NASA’s Juno spacecraft, which arrived at Jupiter on Independence Day (July 4th) of 2016, seems to be plagued with all kinds of mechanical problems. Two setbacks discovered in October of last year pretty much left many excited scientists, who were expecting a lot of unique information from Juno, face-palming instead of cheering.
Image Credit: NASA/JPL-Caltech/SwRI/MSSS/John Landino
Now, NASA is saying that Juno probably won’t be doing all the crazy and exciting things that it set out to do in the first place. Instead, it will stay in a relatively regular 53-day orbit around Jupiter for its entire mission.
Why? – There is too much risk in firing up Juno’s engines when we know they’re not working right. There’s a chance that the (expensive) spacecraft could go hurdling too far into a direction that we don’t want it to, which would render the entire mission pointless.
The choice to remain in the orbit Juno is currently in already means we won’t get all the details about Jupiter we were hoping Juno would help uncover, but on the other hand, it also means Juno can be a bit more thorough in the orbit that it’s currently in already.
“Juno is healthy, its science instruments are fully operational, and the data and images we’ve received are nothing short of amazing,” said Thomas Zurbuchen, associate administrator for NASA’s Science Mission Directorate in Washington. “The decision to forego the burn is the right thing to do – preserving a valuable asset so that Juno can continue its exciting journey of discovery.”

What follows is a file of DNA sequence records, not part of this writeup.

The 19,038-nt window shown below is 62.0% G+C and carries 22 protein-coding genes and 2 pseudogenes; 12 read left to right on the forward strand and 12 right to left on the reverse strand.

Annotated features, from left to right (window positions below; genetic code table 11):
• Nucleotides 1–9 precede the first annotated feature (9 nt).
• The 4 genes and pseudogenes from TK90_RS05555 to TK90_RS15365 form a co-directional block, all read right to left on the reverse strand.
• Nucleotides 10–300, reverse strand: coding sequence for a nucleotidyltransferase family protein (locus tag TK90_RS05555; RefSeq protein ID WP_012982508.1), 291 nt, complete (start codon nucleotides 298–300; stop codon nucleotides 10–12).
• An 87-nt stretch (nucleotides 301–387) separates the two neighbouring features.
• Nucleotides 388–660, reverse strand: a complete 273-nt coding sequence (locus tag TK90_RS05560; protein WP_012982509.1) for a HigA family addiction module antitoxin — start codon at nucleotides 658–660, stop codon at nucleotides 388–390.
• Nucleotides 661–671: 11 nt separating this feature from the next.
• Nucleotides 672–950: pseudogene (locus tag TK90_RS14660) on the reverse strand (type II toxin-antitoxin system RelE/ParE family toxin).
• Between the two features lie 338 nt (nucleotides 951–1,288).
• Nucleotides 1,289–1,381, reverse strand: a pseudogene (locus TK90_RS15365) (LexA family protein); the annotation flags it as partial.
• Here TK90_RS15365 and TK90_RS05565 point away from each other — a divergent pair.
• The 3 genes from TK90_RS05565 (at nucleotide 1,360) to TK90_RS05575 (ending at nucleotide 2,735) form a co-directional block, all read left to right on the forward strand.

These setbacks, which included problems with the spacecraft’s engine valves and computer controls, don’t appear to be impacting the probe’s various observational sensors, which means Juno can continue to act as NASA’s eyes and ears for the Jovian system.
That said, Juno will still continue to return valuable scientific information to NASA headquarters while it stays in its current orbit, but it just won’t get as close to the giant gassy planet as originally hoped.
Fortunately, because Juno is staying further away from Jupiter than originally planned, the spacecraft should ultimately last longer and this means the mission could stay active longer than planned. On the other hand, Juno is still planned to go out with a bang and eventually enter Jupiter’s atmosphere to burn up when NASA is finished using it.
"Another key advantage of the longer orbit is that Juno will spend less time within the strong radiation belts on each orbit,” said Scott Bolton, Juno principal investigator from Southwest Research Institute in San Antonio. “This is significant because radiation has been the main life-limiting factor for Juno.”
While some are bummed about the decision, NASA is sure it’s the right choice to make. At least since we’re already there, keeping with the current orbit means there’s little chance they’ll lose the spacecraft because of a poor choice.